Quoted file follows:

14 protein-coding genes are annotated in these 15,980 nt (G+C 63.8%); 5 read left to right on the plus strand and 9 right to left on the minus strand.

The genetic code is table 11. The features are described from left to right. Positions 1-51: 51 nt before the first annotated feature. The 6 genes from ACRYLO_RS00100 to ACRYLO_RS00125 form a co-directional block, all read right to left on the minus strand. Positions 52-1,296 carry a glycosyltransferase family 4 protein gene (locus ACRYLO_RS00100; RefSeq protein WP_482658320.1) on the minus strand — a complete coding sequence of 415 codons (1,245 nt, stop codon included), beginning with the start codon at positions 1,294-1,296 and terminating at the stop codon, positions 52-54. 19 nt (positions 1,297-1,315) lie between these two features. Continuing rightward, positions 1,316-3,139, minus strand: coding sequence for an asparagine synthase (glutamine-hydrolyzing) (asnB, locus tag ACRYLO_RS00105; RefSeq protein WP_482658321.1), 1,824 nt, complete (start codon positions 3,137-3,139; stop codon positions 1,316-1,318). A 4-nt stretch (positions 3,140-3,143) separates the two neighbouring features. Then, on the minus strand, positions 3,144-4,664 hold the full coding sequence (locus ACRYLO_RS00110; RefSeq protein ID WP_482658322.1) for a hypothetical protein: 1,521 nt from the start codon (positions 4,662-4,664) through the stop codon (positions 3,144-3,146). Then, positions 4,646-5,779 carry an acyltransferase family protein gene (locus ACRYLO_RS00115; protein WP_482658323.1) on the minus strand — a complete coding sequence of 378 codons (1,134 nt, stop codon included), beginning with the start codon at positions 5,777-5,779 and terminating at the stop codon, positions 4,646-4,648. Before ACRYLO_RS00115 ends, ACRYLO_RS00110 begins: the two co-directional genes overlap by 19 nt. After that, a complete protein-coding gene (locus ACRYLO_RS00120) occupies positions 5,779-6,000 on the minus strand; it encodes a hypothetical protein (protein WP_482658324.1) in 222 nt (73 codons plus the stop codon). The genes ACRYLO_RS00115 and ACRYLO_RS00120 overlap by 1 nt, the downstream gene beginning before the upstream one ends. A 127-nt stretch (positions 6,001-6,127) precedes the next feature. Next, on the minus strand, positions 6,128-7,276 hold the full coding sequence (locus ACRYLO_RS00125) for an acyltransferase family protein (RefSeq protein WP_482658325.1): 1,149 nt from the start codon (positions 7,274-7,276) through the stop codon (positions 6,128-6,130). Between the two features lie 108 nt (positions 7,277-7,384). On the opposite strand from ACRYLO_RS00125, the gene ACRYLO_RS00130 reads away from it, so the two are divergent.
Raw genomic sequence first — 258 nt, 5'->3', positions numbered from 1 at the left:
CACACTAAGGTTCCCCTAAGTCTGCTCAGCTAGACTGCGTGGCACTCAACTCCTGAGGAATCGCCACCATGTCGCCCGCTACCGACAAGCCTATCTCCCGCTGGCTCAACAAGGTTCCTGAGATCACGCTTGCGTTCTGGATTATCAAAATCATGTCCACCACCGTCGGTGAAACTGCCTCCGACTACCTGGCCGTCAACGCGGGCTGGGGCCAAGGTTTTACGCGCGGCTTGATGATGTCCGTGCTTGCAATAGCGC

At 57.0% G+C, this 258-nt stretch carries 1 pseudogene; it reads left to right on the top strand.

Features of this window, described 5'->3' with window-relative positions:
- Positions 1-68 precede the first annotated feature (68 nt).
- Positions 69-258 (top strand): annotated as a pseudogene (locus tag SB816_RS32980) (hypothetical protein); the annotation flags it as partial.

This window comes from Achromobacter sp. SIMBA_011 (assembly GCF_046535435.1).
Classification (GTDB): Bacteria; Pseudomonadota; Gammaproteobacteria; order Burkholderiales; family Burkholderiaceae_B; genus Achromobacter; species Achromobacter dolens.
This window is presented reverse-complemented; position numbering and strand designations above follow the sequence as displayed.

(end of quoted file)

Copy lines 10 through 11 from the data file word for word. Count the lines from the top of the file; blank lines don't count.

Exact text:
Classification (GTDB): Bacteria; Pseudomonadota; Gammaproteobacteria; order Burkholderiales; family Burkholderiaceae_B; genus Achromobacter; species Achromobacter dolens.
This window is presented reverse-complemented; position numbering and strand designations above follow the sequence as displayed.